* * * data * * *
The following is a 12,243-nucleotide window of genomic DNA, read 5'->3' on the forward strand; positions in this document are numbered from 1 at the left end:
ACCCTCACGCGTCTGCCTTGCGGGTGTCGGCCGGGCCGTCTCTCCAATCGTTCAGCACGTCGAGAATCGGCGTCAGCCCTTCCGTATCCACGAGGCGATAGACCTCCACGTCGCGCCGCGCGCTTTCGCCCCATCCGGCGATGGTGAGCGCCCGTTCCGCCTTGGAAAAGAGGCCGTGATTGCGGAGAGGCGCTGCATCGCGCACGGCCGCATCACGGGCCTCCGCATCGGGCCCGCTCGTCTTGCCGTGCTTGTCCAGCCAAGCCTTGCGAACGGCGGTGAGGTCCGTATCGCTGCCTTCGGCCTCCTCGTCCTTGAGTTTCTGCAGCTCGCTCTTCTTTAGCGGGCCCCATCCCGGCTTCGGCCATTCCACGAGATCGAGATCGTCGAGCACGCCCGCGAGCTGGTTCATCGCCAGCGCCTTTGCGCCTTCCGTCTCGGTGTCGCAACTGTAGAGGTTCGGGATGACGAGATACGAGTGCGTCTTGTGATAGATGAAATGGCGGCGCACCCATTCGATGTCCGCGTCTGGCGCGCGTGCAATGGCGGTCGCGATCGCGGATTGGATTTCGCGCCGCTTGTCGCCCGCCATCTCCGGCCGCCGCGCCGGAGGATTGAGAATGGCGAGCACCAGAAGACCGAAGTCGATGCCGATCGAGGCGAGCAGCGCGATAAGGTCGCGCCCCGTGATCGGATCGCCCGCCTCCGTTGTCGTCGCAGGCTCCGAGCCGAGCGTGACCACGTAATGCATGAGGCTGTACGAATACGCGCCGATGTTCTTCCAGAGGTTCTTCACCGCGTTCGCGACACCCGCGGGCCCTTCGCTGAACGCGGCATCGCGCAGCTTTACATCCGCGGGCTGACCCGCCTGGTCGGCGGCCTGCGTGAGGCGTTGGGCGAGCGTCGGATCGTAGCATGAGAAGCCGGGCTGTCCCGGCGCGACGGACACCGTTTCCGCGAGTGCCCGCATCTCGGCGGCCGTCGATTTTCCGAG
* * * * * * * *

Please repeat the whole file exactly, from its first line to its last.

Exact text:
The following is a 12,243-nucleotide window of genomic DNA, read 5'->3' on the forward strand; positions in this document are numbered from 1 at the left end:
ACCCTCACGCGTCTGCCTTGCGGGTGTCGGCCGGGCCGTCTCTCCAATCGTTCAGCACGTCGAGAATCGGCGTCAGCCCTTCCGTATCCACGAGGCGATAGACCTCCACGTCGCGCCGCGCGCTTTCGCCCCATCCGGCGATGGTGAGCGCCCGTTCCGCCTTGGAAAAGAGGCCGTGATTGCGGAGAGGCGCTGCATCGCGCACGGCCGCATCACGGGCCTCCGCATCGGGCCCGCTCGTCTTGCCGTGCTTGTCCAGCCAAGCCTTGCGAACGGCGGTGAGGTCCGTATCGCTGCCTTCGGCCTCCTCGTCCTTGAGTTTCTGCAGCTCGCTCTTCTTTAGCGGGCCCCATCCCGGCTTCGGCCATTCCACGAGATCGAGATCGTCGAGCACGCCCGCGAGCTGGTTCATCGCCAGCGCCTTTGCGCCTTCCGTCTCGGTGTCGCAACTGTAGAGGTTCGGGATGACGAGATACGAGTGCGTCTTGTGATAGATGAAATGGCGGCGCACCCATTCGATGTCCGCGTCTGGCGCGCGTGCAATGGCGGTCGCGATCGCGGATTGGATTTCGCGCCGCTTGTCGCCCGCCATCTCCGGCCGCCGCGCCGGAGGATTGAGAATGGCGAGCACCAGAAGACCGAAGTCGATGCCGATCGAGGCGAGCAGCGCGATAAGGTCGCGCCCCGTGATCGGATCGCCCGCCTCCGTTGTCGTCGCAGGCTCCGAGCCGAGCGTGACCACGTAATGCATGAGGCTGTACGAATACGCGCCGATGTTCTTCCAGAGGTTCTTCACCGCGTTCGCGACACCCGCGGGCCCTTCGCTGAACGCGGCATCGCGCAGCTTTACATCCGCGGGCTGACCCGCCTGGTCGGCGGCCTGCGTGAGGCGTTGGGCGAGCGTCGGATCGTAGCATGAGAAGCCGGGCTGTCCCGGCGCGACGGACACCGTTTCCGCGAGTGCCCGCATCTCGGCGGCCGTCGATTTTCCGAG